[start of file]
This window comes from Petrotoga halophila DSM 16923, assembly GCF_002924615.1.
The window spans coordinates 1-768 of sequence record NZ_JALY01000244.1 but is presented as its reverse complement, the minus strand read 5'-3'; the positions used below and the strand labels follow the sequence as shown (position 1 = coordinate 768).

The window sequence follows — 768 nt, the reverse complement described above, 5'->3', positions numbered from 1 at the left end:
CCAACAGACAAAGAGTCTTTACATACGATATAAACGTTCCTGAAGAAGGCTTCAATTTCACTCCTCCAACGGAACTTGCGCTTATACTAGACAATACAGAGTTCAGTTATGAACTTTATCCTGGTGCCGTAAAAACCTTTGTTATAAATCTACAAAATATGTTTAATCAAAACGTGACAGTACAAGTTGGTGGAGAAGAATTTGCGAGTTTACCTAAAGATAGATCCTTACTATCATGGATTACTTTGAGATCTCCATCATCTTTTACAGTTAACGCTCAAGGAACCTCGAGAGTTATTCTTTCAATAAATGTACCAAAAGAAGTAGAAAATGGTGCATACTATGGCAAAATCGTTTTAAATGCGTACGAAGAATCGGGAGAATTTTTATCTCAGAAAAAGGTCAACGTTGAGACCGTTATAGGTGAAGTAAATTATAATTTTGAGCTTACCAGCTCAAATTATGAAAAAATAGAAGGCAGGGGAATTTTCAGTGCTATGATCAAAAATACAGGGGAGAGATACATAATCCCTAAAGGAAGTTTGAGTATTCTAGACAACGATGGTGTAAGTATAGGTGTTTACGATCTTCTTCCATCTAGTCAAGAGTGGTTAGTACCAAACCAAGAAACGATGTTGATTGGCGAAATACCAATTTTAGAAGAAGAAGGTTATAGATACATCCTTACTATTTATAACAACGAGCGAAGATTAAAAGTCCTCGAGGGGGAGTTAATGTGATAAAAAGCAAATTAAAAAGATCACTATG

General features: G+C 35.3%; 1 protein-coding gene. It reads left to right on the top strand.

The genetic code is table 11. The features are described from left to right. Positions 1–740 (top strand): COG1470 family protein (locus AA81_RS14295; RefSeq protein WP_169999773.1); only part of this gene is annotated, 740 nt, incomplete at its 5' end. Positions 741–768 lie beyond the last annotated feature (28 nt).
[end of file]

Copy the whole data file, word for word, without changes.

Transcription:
This window comes from Petrotoga halophila DSM 16923, assembly GCF_002924615.1.
The window spans coordinates 1-768 of sequence record NZ_JALY01000244.1 but is presented as its reverse complement, the minus strand read 5'-3'; the positions used below and the strand labels follow the sequence as shown (position 1 = coordinate 768).

The window sequence follows — 768 nt, the reverse complement described above, 5'->3', positions numbered from 1 at the left end:
CCAACAGACAAAGAGTCTTTACATACGATATAAACGTTCCTGAAGAAGGCTTCAATTTCACTCCTCCAACGGAACTTGCGCTTATACTAGACAATACAGAGTTCAGTTATGAACTTTATCCTGGTGCCGTAAAAACCTTTGTTATAAATCTACAAAATATGTTTAATCAAAACGTGACAGTACAAGTTGGTGGAGAAGAATTTGCGAGTTTACCTAAAGATAGATCCTTACTATCATGGATTACTTTGAGATCTCCATCATCTTTTACAGTTAACGCTCAAGGAACCTCGAGAGTTATTCTTTCAATAAATGTACCAAAAGAAGTAGAAAATGGTGCATACTATGGCAAAATCGTTTTAAATGCGTACGAAGAATCGGGAGAATTTTTATCTCAGAAAAAGGTCAACGTTGAGACCGTTATAGGTGAAGTAAATTATAATTTTGAGCTTACCAGCTCAAATTATGAAAAAATAGAAGGCAGGGGAATTTTCAGTGCTATGATCAAAAATACAGGGGAGAGATACATAATCCCTAAAGGAAGTTTGAGTATTCTAGACAACGATGGTGTAAGTATAGGTGTTTACGATCTTCTTCCATCTAGTCAAGAGTGGTTAGTACCAAACCAAGAAACGATGTTGATTGGCGAAATACCAATTTTAGAAGAAGAAGGTTATAGATACATCCTTACTATTTATAACAACGAGCGAAGATTAAAAGTCCTCGAGGGGGAGTTAATGTGATAAAAAGCAAATTAAAAAGATCACTATG

General features: G+C 35.3%; 1 protein-coding gene. It reads left to right on the top strand.

The genetic code is table 11. The features are described from left to right. Positions 1–740 (top strand): COG1470 family protein (locus AA81_RS14295; RefSeq protein WP_169999773.1); only part of this gene is annotated, 740 nt, incomplete at its 5' end. Positions 741–768 lie beyond the last annotated feature (28 nt).